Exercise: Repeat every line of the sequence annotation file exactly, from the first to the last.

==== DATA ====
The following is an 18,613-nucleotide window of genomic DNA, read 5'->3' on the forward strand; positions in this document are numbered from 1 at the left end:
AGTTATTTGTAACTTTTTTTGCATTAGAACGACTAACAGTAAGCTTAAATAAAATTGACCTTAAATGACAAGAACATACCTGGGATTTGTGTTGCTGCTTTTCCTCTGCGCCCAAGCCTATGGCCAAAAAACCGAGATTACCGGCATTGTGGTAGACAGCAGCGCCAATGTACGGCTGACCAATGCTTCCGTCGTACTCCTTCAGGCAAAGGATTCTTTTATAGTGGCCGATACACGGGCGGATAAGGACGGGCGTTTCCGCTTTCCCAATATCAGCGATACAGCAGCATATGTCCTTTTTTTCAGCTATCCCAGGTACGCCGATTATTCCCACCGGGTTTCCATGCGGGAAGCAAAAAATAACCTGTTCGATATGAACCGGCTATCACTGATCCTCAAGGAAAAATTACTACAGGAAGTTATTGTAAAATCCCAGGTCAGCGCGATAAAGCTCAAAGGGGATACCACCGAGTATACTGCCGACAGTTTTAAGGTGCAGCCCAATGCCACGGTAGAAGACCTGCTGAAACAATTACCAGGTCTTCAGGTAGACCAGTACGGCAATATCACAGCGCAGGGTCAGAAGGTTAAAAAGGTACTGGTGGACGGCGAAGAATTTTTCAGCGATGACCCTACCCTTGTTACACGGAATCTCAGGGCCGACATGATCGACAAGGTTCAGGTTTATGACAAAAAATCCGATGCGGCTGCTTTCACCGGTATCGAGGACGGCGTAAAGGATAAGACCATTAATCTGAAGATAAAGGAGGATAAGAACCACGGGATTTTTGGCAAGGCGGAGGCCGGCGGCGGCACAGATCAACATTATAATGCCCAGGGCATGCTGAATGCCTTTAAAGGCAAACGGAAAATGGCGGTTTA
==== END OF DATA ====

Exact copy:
The following is an 18,613-nucleotide window of genomic DNA, read 5'->3' on the forward strand; positions in this document are numbered from 1 at the left end:
AGTTATTTGTAACTTTTTTTGCATTAGAACGACTAACAGTAAGCTTAAATAAAATTGACCTTAAATGACAAGAACATACCTGGGATTTGTGTTGCTGCTTTTCCTCTGCGCCCAAGCCTATGGCCAAAAAACCGAGATTACCGGCATTGTGGTAGACAGCAGCGCCAATGTACGGCTGACCAATGCTTCCGTCGTACTCCTTCAGGCAAAGGATTCTTTTATAGTGGCCGATACACGGGCGGATAAGGACGGGCGTTTCCGCTTTCCCAATATCAGCGATACAGCAGCATATGTCCTTTTTTTCAGCTATCCCAGGTACGCCGATTATTCCCACCGGGTTTCCATGCGGGAAGCAAAAAATAACCTGTTCGATATGAACCGGCTATCACTGATCCTCAAGGAAAAATTACTACAGGAAGTTATTGTAAAATCCCAGGTCAGCGCGATAAAGCTCAAAGGGGATACCACCGAGTATACTGCCGACAGTTTTAAGGTGCAGCCCAATGCCACGGTAGAAGACCTGCTGAAACAATTACCAGGTCTTCAGGTAGACCAGTACGGCAATATCACAGCGCAGGGTCAGAAGGTTAAAAAGGTACTGGTGGACGGCGAAGAATTTTTCAGCGATGACCCTACCCTTGTTACACGGAATCTCAGGGCCGACATGATCGACAAGGTTCAGGTTTATGACAAAAAATCCGATGCGGCTGCTTTCACCGGTATCGAGGACGGCGTAAAGGATAAGACCATTAATCTGAAGATAAAGGAGGATAAGAACCACGGGATTTTTGGCAAGGCGGAGGCCGGCGGCGGCACAGATCAACATTATAATGCCCAGGGCATGCTGAATGCCTTTAAAGGCAAACGGAAAATGGCGGTTTA